"You went to Guwahati? We have been told by the government that people from the north eastern states aren't allowed to visit Guwahati."
Ending up in Guwahati was due to a slightly hare-brained idea of three people dying for an adventure. We were planning on buying an auto rickshaw and then driving it across India - east to west - to Jaislamer in Rajasthan. We had done plenty of research but nowhere did it say we categorically wouldn't be able to buy one. Unfortunately due to the conflict in Assam no one would sell vehicles to westerners. They also wouldn't let us leave the city by bus or with a driver, warning us "military, military" when we went to the bus station, and "no westerner" at the drivers bay.
This comment explained the ease in which we got three 3rd AC sleeper tickets 20 minutes before the train was set to leave having been warned previously that we needed to book AC tickets weeks in advance to be sure of a bunk.
There has been conflict in Assam for over 30 years between the UFLA and the Indian government, but the conflict happening at the moment is a more traditional war, resembling the conflict that has spread around the Arab world in the past couple of years - a jihad.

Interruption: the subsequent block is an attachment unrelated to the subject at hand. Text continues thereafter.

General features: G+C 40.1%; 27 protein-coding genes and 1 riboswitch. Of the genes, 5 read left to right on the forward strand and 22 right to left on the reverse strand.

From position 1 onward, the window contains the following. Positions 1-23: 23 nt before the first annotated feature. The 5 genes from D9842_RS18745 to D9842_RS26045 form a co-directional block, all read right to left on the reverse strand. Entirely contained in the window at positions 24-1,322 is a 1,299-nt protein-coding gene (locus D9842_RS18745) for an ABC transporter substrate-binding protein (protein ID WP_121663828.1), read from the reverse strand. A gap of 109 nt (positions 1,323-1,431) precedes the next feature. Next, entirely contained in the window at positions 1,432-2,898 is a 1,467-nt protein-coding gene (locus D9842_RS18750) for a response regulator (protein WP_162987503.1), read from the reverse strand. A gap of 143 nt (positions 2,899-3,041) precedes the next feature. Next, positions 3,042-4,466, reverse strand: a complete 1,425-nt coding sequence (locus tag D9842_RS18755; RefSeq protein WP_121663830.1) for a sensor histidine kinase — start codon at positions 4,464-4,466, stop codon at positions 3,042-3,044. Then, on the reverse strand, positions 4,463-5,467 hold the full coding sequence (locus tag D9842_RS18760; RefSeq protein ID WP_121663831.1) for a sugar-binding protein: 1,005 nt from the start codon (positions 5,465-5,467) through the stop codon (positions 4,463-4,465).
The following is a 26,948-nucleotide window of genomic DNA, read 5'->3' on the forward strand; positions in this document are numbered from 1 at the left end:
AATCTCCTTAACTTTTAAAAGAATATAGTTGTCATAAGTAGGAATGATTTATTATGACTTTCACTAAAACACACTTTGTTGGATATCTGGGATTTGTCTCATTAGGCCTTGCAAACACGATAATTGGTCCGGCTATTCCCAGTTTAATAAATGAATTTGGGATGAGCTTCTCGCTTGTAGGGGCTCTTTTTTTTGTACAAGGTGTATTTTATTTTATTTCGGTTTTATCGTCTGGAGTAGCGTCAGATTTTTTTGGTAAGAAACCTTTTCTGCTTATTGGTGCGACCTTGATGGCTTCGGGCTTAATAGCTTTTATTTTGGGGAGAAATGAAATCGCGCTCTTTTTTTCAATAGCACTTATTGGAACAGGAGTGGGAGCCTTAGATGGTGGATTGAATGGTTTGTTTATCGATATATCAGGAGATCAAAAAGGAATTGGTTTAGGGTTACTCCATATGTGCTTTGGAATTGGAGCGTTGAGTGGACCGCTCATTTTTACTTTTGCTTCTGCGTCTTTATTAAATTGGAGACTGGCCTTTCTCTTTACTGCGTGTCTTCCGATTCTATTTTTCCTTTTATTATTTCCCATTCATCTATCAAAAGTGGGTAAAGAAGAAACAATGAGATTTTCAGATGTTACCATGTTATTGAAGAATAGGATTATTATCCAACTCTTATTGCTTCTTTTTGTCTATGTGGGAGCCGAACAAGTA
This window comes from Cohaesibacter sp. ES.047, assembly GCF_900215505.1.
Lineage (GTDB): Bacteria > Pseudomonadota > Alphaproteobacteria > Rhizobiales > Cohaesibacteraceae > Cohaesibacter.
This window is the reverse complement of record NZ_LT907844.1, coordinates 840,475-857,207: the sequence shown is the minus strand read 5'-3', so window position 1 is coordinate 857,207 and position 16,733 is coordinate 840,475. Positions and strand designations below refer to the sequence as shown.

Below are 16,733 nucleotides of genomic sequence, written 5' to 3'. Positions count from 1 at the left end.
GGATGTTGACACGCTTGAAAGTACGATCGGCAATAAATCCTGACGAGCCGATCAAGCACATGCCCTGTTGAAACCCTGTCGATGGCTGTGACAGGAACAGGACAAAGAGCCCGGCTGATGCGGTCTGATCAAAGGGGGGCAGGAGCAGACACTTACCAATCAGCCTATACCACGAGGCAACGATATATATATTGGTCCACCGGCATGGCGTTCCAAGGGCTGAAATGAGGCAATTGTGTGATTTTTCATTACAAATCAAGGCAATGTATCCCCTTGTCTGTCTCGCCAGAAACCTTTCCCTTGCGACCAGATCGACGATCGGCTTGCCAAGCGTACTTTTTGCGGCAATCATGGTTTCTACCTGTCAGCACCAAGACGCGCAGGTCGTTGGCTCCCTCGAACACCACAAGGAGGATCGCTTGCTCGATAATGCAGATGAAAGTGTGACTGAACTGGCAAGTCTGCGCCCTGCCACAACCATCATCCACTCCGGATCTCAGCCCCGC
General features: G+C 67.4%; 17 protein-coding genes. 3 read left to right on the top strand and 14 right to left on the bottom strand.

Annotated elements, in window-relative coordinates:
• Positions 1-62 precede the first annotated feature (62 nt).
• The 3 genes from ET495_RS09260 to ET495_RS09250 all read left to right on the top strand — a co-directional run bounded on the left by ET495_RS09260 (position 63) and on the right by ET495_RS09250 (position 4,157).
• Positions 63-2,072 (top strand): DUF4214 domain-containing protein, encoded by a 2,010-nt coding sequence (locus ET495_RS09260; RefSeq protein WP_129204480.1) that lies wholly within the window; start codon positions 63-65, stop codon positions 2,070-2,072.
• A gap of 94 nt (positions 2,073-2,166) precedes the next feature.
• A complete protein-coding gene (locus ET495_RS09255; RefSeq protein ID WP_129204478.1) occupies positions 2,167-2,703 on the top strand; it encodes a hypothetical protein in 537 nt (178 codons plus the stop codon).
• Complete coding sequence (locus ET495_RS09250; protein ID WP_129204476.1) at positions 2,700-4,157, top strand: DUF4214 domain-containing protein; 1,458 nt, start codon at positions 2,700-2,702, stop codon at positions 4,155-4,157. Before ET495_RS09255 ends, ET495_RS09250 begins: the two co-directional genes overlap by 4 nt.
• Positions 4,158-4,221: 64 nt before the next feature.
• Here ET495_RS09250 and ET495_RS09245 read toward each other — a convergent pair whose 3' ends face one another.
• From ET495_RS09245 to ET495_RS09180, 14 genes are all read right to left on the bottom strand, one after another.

The real fighting started when four non-Muslim men on motorbikes shot and killed two Muslim men near a mosque. Tensions had already been rising among two of the main tribes in Assam - the Bodo and Benghali - speakers and this shooting was just the catalyst they needed, leaving 77,000 people homeless as rebels razed their villages to the ground. Then just as we arrived in India the Indian army were reinstated as security officials and a curfew was put in place and off we went to Guwahati.
The conflict in Assam hadn't come as news to us as we had been following it as much as possible from the UK, reading the Hindustan Times and The Times of India online as the British media outlets were hardly covering it.
Once we got there, we realised they weren't telling the whole story which has since come out in full as it has emerged that people have been doctoring news and photos from the region sending images of the victims of a cyclone in Myanmar (2008) via text and social media pretending they are victims of shootings.
The photos that went viral have had the reverse effect on the conflict in Assam that the senders had probably hoped for. No one knows what to believe and therefore the conflict has been left by the news providers, with news from the region being published less and less regularly.
The Economist has called this a neglected war, thanks to the lack of interest from media around the world - including India. Doing a Google news search now, you will see that a story gets published roughly once a week and shooting in a hill town in Assam hardly made the front page.
Is it because we are tired from reading the same headline - 'shooting in xx kills hundreds' - that we neglect to cover moments, a lack of interest in the area or is this more of a Congo effect - once there is always war the peaks and troughs in action become less and less newsworthy?Suggest a correction